Wildland Fire Modeling and Prediction

Background

RAL is developing a useful suite of methods to predict wildfires and their coincident weather. This is a long-term project engaging the expertise of several scientists and engineers across the organization.  Decision makers who deploy resources and strategize effective targets for fire fighting need reliable, accurate, frequently updated, readily accessible, geo-referenced, current and predicted weather and fire behavior information. Timely information allows decision makers to better assess current conditions and future trends. Reliable information about the potential for rate of fire spread and extreme fire behaviors is essential to saving lives and property. 

Figure 1: Photo of Cold Springs fire near Nederland, Colorado, in July 2016.
Figure 1: Photo of Cold Springs fire near Nederland, Colorado in July 2016.

Current operational wildland fire-spread prediction systems are not coupled to numerical weather prediction (NWP) models. These systems often rely on wind fields coarsely resolved in space and time. However, when flows begin rapidly evolving due to storm outflows, density currents, frontal passages, and other weather features, or are spatially variable due to complex-terrain effects, highly resolved wind fields in time and space are essential to accurately predict fire spread rate and direction. Furthermore, large wildfires result in significant surface heat fluxes generating strong updrafts and consequently intensifying local winds, which in turn cause more rapid fire-spread rates. Large wildfires also produce significant smoke plumes that can affect radiative transfer, while lofted particulate matter and moisture can form pyrocumulus clouds. All these phenomena can be predicted using coupled models. Therefore, developing an operational coupled wildland fire-spread capability is essential for accurate wildland fire spread prediction. To achieve this goal, RAL researchers are extending capabilities of the Weather Research and Forecasting (WRF) NWP model, based on the Coupled Atmosphere Wildland Fire Environment (CAWFE) model. In addition to gauging fire perimeter, the modeling system (which runs at a resolution of 100 m on its inner domain) produces predictions of a variety of fire and weather variables, including rate-of-spread, flame length, and smoke. These developments are being incorporated into the community WRF-Fire model.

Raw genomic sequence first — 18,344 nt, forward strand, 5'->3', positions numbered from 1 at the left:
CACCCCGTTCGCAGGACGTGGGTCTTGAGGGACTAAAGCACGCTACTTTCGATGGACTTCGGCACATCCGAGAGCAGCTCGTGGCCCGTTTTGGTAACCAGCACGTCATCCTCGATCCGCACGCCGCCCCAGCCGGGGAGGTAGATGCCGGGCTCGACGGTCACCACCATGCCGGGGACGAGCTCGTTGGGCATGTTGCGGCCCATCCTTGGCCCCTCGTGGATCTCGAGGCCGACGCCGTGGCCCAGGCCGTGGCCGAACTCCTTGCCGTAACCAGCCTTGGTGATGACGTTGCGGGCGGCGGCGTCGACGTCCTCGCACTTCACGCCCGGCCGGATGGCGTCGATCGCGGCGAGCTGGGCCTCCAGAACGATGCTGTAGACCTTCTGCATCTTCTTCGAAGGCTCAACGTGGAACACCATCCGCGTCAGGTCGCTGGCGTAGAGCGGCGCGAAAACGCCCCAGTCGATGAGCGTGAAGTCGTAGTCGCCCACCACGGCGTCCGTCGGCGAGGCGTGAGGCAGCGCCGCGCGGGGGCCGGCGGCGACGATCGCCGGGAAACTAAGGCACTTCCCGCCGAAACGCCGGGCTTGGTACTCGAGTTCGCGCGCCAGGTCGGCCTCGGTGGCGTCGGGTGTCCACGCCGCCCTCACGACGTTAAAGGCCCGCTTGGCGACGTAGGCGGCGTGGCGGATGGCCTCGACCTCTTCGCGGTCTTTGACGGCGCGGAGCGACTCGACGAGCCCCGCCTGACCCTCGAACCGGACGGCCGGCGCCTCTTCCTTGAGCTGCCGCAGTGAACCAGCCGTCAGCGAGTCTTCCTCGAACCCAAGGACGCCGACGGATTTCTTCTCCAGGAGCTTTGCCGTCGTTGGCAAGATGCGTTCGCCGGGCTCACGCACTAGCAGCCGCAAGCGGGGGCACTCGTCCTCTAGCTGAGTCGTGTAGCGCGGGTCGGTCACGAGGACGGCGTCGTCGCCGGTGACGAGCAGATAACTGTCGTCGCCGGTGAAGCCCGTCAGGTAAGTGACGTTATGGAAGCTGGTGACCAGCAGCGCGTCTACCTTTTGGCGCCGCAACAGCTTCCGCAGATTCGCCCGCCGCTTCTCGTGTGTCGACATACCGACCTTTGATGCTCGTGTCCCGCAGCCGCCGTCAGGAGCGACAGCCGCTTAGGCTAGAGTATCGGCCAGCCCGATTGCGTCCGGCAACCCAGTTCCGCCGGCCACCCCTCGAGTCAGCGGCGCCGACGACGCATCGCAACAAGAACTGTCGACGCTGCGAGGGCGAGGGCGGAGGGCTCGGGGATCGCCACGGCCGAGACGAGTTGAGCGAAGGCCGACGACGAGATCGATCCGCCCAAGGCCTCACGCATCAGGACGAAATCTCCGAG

FY2018 Accomplishments

During the last year, the wildland fire prediction model was enhanced by updating the original Anderson (1982) fuel model (consisting of 13 fuel categories) with the Scott and Burgan (2005) fuel model comprising 40 fuel categories (Muñoz Esparza et al. 2018). Better representation of complex terrain was achieved by applying a local terrain-smoothing approach. We also improved the smoke-dispersion prediction capability so the smoke emitted on the inner wildland fire resolving domain is also advected and dispersed on the outer domain covering a larger area by two orders of magnitude. The wildland fire-prediction system was ported to a cloud-computing platform, which allows multiple simultaneous wildland fire simulations, greater flexibility, and potentially faster model execution. The performance of the updated prediction system was assessed using observations from wildland fires in the State of Colorado during 2016 and 2017 fire seasons. The model currently tends to overpredict the size of most fires. To determine which parameters in the rate-of-spread model that may be responsible for overprediction, we carried out an extensive sensitivity study. The sensitivity study focused on the representation of terrain and fuel moisture content. The sensitivity study demonstrated significant model sensitivity to the exact value of fuel moisture content.